In this example, the selected note is delivered at step 614 only if all criteria are met. Steps 616 and 618 repeat the evaluation for the next note, and so forth, until no notes remain to be processed for possible delivery.

It should be noted that the example evaluations of whether to deliver a note to one or more consumers as exemplified in FIGS. 5 and 6 may be rearranged for efficiency, or otherwise configured. For example, a note that is only to be delivered to consumers in Alaska can evaluate location requirements first, before determining whether the note is for a given identity; a note that is to be delivered to every user need not check whether each user is an intended consumer, and so forth.

As can be readily appreciated, the service provides value in a variety of scenarios. For example, hazard alerts may post a message to alert drivers (such as those within a “community of trust” which may be a specific alias or contacts list) to a change in road conditions that would cause the recipients to want to slow down or be careful at a particular spot (e.g., ice on road, object in road, speed trap, and so forth). A virtual emergency fleet may be facilitated, e.g., emergency workers locations may be tracked to be more quickly dispatched to the scene of an accident based on their known location and on-call status, which may significantly reduce the response time.

Another example provides a guided tour, in which as landmarks are approached, the service triggers audio messages describing historical, natural, or cultural landmarks. Custom guided tours may comprise a sequence of notes that correspond to a specific navigation route that is downloaded. Personal notes may be automatically posted, e.g., a message to a specific family member to remind them of an event that happened in a location.

Help requests are another scenario, e.g., when experiencing car trouble a participating user can post a note to be read by those in their “community of trust” asking for help, a ride, and so forth, which can be directed to those known to be nearby or likely passing by. This also facilitates more flexible carpooling and ride sharing possibilities.

Relevant advertising may be delivered to any user who meets time, place and context criteria. This may include electronic coupons/notices of discounts as a user approaches a business, e.g., a restaurant at lunch time, an oil change facility when an oil change is due, a current price list from upcoming gasoline stations when the fuel tank is low, and so forth.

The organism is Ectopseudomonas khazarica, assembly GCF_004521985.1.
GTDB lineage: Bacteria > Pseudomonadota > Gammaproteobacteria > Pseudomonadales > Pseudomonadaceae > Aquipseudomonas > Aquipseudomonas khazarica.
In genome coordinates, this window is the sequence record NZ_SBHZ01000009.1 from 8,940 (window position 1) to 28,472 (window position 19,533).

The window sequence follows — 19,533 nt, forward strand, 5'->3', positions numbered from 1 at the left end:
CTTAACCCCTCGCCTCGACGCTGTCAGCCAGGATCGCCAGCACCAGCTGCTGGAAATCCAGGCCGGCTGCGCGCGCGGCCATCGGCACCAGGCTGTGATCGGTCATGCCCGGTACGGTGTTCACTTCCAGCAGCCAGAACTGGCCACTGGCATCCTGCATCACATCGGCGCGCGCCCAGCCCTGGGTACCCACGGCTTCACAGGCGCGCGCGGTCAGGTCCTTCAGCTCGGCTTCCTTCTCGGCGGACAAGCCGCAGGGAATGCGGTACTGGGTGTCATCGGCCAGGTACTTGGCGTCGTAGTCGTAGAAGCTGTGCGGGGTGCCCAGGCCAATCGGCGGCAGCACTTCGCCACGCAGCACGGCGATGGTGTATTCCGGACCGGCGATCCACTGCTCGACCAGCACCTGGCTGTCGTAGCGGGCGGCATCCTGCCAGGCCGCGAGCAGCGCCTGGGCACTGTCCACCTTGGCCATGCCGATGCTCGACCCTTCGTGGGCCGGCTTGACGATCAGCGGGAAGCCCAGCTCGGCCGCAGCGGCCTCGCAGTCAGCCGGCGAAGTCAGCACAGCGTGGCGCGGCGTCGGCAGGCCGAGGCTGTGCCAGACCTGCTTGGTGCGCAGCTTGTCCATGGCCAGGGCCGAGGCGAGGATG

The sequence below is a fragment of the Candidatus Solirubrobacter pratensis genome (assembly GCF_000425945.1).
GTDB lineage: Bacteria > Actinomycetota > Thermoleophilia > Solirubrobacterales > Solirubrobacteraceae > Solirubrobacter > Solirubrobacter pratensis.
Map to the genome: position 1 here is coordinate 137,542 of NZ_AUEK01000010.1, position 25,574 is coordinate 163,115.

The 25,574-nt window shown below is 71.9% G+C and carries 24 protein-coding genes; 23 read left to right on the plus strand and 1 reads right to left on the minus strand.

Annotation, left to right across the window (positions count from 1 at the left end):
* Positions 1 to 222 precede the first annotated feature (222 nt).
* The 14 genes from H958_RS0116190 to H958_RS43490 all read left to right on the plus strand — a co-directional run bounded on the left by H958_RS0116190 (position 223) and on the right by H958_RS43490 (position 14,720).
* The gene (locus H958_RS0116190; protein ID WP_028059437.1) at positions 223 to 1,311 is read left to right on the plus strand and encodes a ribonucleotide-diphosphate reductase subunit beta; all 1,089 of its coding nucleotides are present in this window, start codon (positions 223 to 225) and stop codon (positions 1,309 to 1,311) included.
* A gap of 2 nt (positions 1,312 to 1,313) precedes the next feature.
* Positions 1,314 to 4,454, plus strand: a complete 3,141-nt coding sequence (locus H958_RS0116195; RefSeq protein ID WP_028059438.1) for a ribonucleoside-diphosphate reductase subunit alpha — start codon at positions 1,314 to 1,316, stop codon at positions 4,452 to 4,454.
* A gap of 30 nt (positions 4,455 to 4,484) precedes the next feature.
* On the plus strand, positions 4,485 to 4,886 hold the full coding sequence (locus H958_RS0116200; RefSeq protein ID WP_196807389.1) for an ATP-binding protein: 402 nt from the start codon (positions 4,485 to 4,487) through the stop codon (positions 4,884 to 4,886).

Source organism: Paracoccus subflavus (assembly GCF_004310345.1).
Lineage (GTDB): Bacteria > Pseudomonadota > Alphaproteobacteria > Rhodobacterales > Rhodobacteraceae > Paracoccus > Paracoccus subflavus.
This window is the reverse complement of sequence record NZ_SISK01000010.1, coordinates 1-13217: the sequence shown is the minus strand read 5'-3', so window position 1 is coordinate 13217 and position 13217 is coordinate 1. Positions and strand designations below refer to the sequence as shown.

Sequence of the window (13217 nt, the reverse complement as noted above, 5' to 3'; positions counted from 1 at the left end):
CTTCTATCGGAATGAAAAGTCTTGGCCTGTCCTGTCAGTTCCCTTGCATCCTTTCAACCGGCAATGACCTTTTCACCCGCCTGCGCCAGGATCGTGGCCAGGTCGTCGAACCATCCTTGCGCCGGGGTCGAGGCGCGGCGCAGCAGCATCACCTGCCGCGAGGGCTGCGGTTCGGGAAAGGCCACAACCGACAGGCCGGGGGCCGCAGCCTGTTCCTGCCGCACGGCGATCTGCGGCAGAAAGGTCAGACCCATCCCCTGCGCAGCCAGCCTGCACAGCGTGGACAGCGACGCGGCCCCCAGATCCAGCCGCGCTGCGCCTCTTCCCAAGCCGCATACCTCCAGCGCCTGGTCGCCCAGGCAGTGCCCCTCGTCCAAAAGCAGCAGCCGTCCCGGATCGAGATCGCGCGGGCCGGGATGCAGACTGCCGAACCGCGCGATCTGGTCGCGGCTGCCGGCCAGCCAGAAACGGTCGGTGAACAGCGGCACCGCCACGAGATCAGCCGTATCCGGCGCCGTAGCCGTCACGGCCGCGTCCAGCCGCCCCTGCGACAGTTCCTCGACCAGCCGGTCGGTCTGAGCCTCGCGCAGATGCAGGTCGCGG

Thus, by tracking locations of authenticated users and each user's current context (e.g., in a car, a specified or predicted destination, a current task), delivery of a targeted note such as audio or an electronically displayed message may be selectively made to that user. Selectivity includes appropriate filtering, (e.g., identity, context, do not disturb/junk mail settings, and so forth).

While the invention is susceptible to various modifications and alternative constructions, certain illustrated embodiments thereof are shown in the drawings and have been described above in detail. It should be understood, however, that there is no intention to limit the invention to the specific forms disclosed, but on the contrary, the intention is to cover all modifications, alternative constructions, and equivalents falling within the spirit and scope of the invention.

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Classifications
U.S. Classification709/203, 709/217, 709/218, 709/219
International ClassificationG06F15/16
Cooperative ClassificationH04L67/18, H04L67/327, H04L2029/06054, H04W4/02
European ClassificationH04L29/08N31Y, H04W4/02
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Feb 15, 2007ASAssignment
Owner name: MICROSOFT CORPORATION, WASHINGTON
Free format text: ASSIGNMENT OF ASSIGNORS INTEREST;ASSIGNORS:BUTTON, THOMAS L.;HAMILTON, JAMES ROBERT;REEL/FRAME:018890/0154;SIGNING DATES FROM 20070131 TO 20070202
Free format text: ASSIGNMENT OF ASSIGNORS INTEREST;ASSIGNORS:BUTTON, THOMAS L.;HAMILTON, JAMES ROBERT;SIGNING DATES FROM 20070131 TO 20070202;REEL/FRAME:018890/0154